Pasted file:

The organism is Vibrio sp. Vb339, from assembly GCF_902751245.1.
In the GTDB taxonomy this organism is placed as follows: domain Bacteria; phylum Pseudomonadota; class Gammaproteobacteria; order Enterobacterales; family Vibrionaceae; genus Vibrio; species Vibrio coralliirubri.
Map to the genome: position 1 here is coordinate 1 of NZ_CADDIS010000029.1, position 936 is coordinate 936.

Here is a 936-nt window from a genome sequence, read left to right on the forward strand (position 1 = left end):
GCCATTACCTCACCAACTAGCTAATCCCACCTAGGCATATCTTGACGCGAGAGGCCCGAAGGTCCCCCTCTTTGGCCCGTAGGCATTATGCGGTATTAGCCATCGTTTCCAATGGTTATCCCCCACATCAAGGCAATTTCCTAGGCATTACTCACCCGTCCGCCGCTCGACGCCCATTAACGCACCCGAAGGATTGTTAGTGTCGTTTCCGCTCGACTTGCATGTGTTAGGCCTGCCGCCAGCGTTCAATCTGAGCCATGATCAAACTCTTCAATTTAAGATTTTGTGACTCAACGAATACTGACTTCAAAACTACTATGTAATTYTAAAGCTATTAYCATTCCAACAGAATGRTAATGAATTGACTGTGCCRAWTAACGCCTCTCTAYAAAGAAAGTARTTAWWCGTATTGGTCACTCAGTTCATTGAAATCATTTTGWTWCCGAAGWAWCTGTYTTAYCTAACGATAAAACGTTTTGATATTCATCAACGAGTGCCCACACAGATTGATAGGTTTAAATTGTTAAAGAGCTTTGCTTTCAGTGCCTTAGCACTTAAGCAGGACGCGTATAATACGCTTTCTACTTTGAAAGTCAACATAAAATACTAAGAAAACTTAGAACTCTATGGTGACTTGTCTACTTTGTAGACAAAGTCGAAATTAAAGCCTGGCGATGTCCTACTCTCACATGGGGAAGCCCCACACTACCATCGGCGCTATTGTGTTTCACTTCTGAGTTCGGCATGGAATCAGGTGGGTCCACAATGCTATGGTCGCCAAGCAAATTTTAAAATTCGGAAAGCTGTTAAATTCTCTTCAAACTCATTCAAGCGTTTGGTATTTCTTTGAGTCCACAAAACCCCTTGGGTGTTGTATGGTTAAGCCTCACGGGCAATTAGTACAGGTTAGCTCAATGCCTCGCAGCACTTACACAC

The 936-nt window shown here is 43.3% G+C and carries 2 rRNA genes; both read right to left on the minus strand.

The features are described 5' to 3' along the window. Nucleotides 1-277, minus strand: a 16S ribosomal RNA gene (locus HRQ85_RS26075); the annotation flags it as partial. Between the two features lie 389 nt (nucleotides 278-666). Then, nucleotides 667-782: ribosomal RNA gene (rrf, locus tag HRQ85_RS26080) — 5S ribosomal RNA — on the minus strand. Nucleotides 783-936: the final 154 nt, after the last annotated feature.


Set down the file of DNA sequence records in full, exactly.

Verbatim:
The organism is Vibrio sp. Vb339, from assembly GCF_902751245.1.
In the GTDB taxonomy this organism is placed as follows: domain Bacteria; phylum Pseudomonadota; class Gammaproteobacteria; order Enterobacterales; family Vibrionaceae; genus Vibrio; species Vibrio coralliirubri.
Map to the genome: position 1 here is coordinate 1 of NZ_CADDIS010000029.1, position 936 is coordinate 936.

Here is a 936-nt window from a genome sequence, read left to right on the forward strand (position 1 = left end):
GCCATTACCTCACCAACTAGCTAATCCCACCTAGGCATATCTTGACGCGAGAGGCCCGAAGGTCCCCCTCTTTGGCCCGTAGGCATTATGCGGTATTAGCCATCGTTTCCAATGGTTATCCCCCACATCAAGGCAATTTCCTAGGCATTACTCACCCGTCCGCCGCTCGACGCCCATTAACGCACCCGAAGGATTGTTAGTGTCGTTTCCGCTCGACTTGCATGTGTTAGGCCTGCCGCCAGCGTTCAATCTGAGCCATGATCAAACTCTTCAATTTAAGATTTTGTGACTCAACGAATACTGACTTCAAAACTACTATGTAATTYTAAAGCTATTAYCATTCCAACAGAATGRTAATGAATTGACTGTGCCRAWTAACGCCTCTCTAYAAAGAAAGTARTTAWWCGTATTGGTCACTCAGTTCATTGAAATCATTTTGWTWCCGAAGWAWCTGTYTTAYCTAACGATAAAACGTTTTGATATTCATCAACGAGTGCCCACACAGATTGATAGGTTTAAATTGTTAAAGAGCTTTGCTTTCAGTGCCTTAGCACTTAAGCAGGACGCGTATAATACGCTTTCTACTTTGAAAGTCAACATAAAATACTAAGAAAACTTAGAACTCTATGGTGACTTGTCTACTTTGTAGACAAAGTCGAAATTAAAGCCTGGCGATGTCCTACTCTCACATGGGGAAGCCCCACACTACCATCGGCGCTATTGTGTTTCACTTCTGAGTTCGGCATGGAATCAGGTGGGTCCACAATGCTATGGTCGCCAAGCAAATTTTAAAATTCGGAAAGCTGTTAAATTCTCTTCAAACTCATTCAAGCGTTTGGTATTTCTTTGAGTCCACAAAACCCCTTGGGTGTTGTATGGTTAAGCCTCACGGGCAATTAGTACAGGTTAGCTCAATGCCTCGCAGCACTTACACAC

The 936-nt window shown here is 43.3% G+C and carries 2 rRNA genes; both read right to left on the minus strand.

The features are described 5' to 3' along the window. Nucleotides 1-277, minus strand: a 16S ribosomal RNA gene (locus HRQ85_RS26075); the annotation flags it as partial. Between the two features lie 389 nt (nucleotides 278-666). Then, nucleotides 667-782: ribosomal RNA gene (rrf, locus tag HRQ85_RS26080) — 5S ribosomal RNA — on the minus strand. Nucleotides 783-936: the final 154 nt, after the last annotated feature.